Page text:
OPPOSE INDUSTRY ATTACK ON THE ADA
Urgent: By April 4
Today, Hotels, What Else Tomorrow?
As we approached the final March 15 implementation date of the comprehensive new Department of Justice (DOJ) Americans with Disabilities Act (ADA) regulation changes last week, the hotel industry vigorously pressured the White House and on Capitol Hill to weaken new requirements for swimming pools. As a result, DOJ proposed to delay the deadline for the rules, and Senator DeMint introduced a bill to halt their enforcement. Please submit a comment to DOJ BY APRIL 4, e-mail the White House, and call your US Senators to support full, timely implementation of all ADA requirements.
What To DoTake 3 actions ASAP:
Submit a comment to the Department of Justice by April 4Go to this link:http://www.regulations.gov/#!submitComment;D=DOJ-CRT-2012-0006-0001(OR go to www.regulations.gov and search for: 3327-2012; then find the Americans with Disabilities Act under Title, and hit "Submit a Comment" at the right)
Then provide the required information (such as your name) and your comment to DOJ. Feel free to use the arguments below in your comment, rewording them if possible to make them your own. The best message is a true personal story, such as "I want to swim with my kids." Your comment doesn't need to be long.
E-mail 2 White House officials
1. Cass Sunstein, Administrator of the Office of Information and Regulatory Affairs, at firstname.lastname@example.org
2. Nancy-Ann DeParle, Deputy Chief of Staff for Policy, at email@example.com
Your e-mail need not be long. See suggested messages below.
Call your US Senators
Call the US Capitol switchboard at (202) 224-3121 to ask for each of your senators by name. Please call them both. Tell them to oppose Senate Bill 2186, and instead support full, timely implementation of all ADA requirements.
You can find the names of your senators at http://www.senate.gov/states/
This alert will be posted on the DREDF website at http://dredf.org/. Look there for possible updates.
Why Do ItThe ADA has been in effect for 21 years, and all the new ADA rules have undergone extensive review for more than 10 years, with multiple comment periods and many opportunities for hotels to learn about their responsibilities. The new requirements already had a generous phase-in period of 18 months. DOJ should not extend it further. And the Senate should not restrict enforcement of these, or any, ADA requirements.
Providing access to swimming pools is doable, not burdensome. The ADA's accessibility requirements for barrier removal in existing facilities are very reasonable—they only require what is easily accomplishable and able to be carried out without much difficulty or expense. The rules are carefully crafted to take the needs of covered entities like hotels into account. No extension or enforcement ban is needed.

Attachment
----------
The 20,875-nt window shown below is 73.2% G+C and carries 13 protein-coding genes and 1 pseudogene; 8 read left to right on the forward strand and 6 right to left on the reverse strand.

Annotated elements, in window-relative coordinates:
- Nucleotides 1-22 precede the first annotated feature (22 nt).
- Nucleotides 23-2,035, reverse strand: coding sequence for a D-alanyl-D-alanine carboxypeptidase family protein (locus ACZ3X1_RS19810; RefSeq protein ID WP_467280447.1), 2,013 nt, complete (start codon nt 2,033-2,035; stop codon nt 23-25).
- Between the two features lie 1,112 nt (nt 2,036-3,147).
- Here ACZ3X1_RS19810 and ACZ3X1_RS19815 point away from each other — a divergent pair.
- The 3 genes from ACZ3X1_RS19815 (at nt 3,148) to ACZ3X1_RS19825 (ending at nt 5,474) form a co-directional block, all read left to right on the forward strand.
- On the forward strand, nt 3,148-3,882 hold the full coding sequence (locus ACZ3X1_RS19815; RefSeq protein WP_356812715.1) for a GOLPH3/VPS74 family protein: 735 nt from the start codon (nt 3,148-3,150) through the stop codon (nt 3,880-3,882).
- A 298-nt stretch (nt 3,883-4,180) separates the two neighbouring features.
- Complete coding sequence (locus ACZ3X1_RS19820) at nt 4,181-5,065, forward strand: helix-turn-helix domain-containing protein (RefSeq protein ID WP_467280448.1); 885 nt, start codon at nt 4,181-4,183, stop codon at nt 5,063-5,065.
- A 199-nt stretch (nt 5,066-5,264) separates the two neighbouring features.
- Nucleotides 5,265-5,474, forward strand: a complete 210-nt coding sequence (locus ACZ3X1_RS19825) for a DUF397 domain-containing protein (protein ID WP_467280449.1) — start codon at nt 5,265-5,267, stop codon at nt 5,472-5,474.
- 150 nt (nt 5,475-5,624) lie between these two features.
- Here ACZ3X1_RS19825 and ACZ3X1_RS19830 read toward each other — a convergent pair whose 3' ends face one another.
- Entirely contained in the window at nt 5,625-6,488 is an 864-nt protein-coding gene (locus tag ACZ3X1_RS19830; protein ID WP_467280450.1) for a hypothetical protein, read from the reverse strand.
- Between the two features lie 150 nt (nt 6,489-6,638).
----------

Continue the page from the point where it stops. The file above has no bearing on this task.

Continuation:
Also, it is not acceptable for the Department of Justice to backtrack on ADA requirements because an industry exerts pressure. To do so is an invitation to other industries to say, "Roll back our requirements, too." Today it's the hotel industry. What weakening changes will come tomorrow?
Moreover, providing access to swimming pools is very important. It is excellent that DOJ has finally added ADA requirements for recreation facilities, including swimming pools, so that people with disabilities will have opportunities that have been available to the general public all along. Disabled people should have the same access to recreation and exercise as everyone else. In many cases, this form of exercise is even more important for certain individuals with disabilities. Exercise can be lifesaving, and recreation opportunities should not be withheld on the basis of disability.
Furthermore, recreation facilities such as swimming pools are key features of the lodging industry. The ADA now rightly covers all aspects of hotels.
Senate Bill 2186 represents an extraordinarily bad precedent. This bill would deny any federal official, which can include judges, US attorneys, and other enforcing authorities, any power to administer or enforce the new DOJ ADA regulations regarding pools. It is clearly a bid to undercut the strong federal enforcement role urgently needed and sometimes reached under the ADA. Passage of this bill could begin a trend to render civil rights laws completely toothless and ineffective, even though they remain on the books. Congress should craft strong civil rights protections to end discrimination, not remove the government's enforcing authority.
Good sample messages for White House e-mails:
Don't backtrack on the ADA! Support full access.
Personal stories about you, such as: "I need an accessible pool in order to swim, like everyone else."
The ADA pool requirements are not burdensome! In an existing hotel, all that's required is what's readily achievable. Large hotels and big chains should provide full access. The ADA is already flexible—please do not weaken the enforcement we need.
DOJ Notice of Proposed Rulemaking (NPRM) on Swimming Pools
See the above NPRM for instructions on submitting comments by mail.
DOJs letter to the American Hotel and Lodging Association http://www.ada.gov/ahla_letter_2_21.htmDOJ Technical Assistance on Accessible Pools—Means of Entry and Exit
http://www.ada.gov/pools_2010.htmDOJ ADA Standards for Accessible Design
If you have questions, you can contact DREDF.
www.dredf.org3075 Adeline Street, Suite 210
Berkeley, CA 94703